This former director of WhatsApp was key in the sale to Facebook, he became a millionaire with it and now he regrets it. These are your reasons

Neeraj Arora, who in 2014 was the Chief Business Officer of WhatsApp and who helped in the negotiation to sell the instant messaging application to Facebook for 22,000 million dollars (it was finally 3,000 million more than was announced at the beginning), has just said that today he regrets it.
In 2014, I was the Chief Business Officer of WhatsApp.
And I helped negotiate the $22 billion sale to Facebook.

Today, I regret it.

Here's where things went wrong:

— neeraj arora May 4, 2022

The reason: Facebook said it supported the mission and vision of the WhatsApp team… but it turned out not. Zuckerberg lied (as he has done at other times that we know of his history) to achieve his goal of getting hold of the app.


The early history of WhatsApp

WhatsApp was founded in 2009 by Jan Koum and Brian Acton. Two years later, in 2011, Arora joined the team as Business Director. In 2012 and 2013 Mark Zuckerberg proposed to take over the app, but the managers at the time refused.
Facebook again proposed the purchase in early 2014 with an offer that made it seem like an association, that is, a union in which they would continue to work, in some way, together in the same direction. Facebook offered, according to what Arora tells of these negotiations, what the managers wanted to hear.
Arora has become nostalgic in his statement on Twitter, recalling that he was delighted with the app he was working on: "For people (like me) with family in several countries, WhatsApp was a way to stay connected, without having to pay SMS charges or long distance calls". At that time, the tool charged one euro to each of its users when downloading to monetize the service.

What did Facebook offer?

Facebook told them about offering full support for end-to-end encryption; never base your business on advertising; total independence in product decisions; a board seat for Jan Koum; and a separate office for WhatsApp managers in Mountain View (the town where Google is also located).
As you can see in the previous image, that note was written by Brian Acton because they were WhatsApp's maxims for any agreement. As this proposal from Zuckerberg liked WhatsApp, the conversations continued, and as the conversations progressed and they began to talk about the acquisition, WhatsApp insisted that its position was: that data could not be extracted from users; never include ads; and not tracking between platforms.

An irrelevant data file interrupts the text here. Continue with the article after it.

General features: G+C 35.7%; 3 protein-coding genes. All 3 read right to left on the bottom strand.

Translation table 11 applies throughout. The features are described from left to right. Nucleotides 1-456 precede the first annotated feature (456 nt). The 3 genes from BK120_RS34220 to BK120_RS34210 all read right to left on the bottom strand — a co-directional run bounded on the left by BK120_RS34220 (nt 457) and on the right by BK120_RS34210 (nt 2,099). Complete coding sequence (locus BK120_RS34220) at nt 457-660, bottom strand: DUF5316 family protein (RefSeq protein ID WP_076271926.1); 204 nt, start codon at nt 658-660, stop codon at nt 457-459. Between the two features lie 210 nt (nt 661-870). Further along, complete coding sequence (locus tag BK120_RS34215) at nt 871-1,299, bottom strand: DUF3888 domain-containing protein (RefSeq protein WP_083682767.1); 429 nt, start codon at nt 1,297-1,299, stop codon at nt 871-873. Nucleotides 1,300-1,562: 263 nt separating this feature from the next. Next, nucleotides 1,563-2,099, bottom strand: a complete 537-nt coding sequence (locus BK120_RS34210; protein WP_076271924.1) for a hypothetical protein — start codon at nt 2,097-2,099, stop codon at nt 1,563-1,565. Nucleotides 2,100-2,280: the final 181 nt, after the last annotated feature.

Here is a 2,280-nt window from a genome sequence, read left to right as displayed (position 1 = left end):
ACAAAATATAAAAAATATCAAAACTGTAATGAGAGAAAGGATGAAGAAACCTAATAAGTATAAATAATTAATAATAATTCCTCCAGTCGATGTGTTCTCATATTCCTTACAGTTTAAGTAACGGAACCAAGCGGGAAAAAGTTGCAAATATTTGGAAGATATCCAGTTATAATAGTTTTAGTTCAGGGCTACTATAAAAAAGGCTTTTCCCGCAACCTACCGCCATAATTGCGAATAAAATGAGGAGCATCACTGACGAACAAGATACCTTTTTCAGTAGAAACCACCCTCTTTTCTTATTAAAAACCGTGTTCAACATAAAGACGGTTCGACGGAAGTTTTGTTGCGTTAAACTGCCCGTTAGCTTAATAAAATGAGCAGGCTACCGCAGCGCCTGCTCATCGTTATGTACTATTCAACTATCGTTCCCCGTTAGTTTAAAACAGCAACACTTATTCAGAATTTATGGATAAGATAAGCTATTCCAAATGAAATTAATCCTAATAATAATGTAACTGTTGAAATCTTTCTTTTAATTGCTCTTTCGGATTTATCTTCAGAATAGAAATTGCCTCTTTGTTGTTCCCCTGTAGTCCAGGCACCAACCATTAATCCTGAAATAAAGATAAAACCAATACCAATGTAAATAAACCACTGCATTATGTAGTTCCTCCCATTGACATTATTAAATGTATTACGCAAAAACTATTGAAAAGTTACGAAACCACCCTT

Come on, if we look at what is happening now with WhatsApp, a year after its controversial conditions of use were changed to allow Facebook to access information from the messaging app, we see that none of these conditions have been met. Arora remembers that everything went wrong from 2017.
You just have to remember that in 2018 one of the creators of WhatsApp made a tweet on his profile saying "It's time" and the hashtag #deletefacebook or Delete Facebook, thus attacking the hand that fed him a lot. Acton has already spoken publicly about this.

Meta is "Frankenstein"

A few months ago the creator of Twitter Jack Dorsey said he regrets having centralized both the Internet and social networks until they are empires in the hands of a few. Well, the former WhatsApp manager says something similar: "Technology companies have to admit when they've done it wrong."
Arora still exempts himself from blame because he says he did not imagine that those 22,000 million dollars would lead to this. Despite the fact that much was said at the time that such an amount of money could be behind the interest of Zuckerberg's company to handle more information for its huge advertising business (the more data, the more it can sell to advertisers).
"Nobody knew at first that Facebook would turn into a Frankenstein's monster gobbling up user data and spitting out dirty money. We didn't know either," he said. And he urges other people in the sector to confess about it: "for the technological ecosystem to evolve, we have to talk about how perverse business models make well-intentioned products, services and ideas go wrong" and has alluded to the new purchase of Twitter by Elon Musk.

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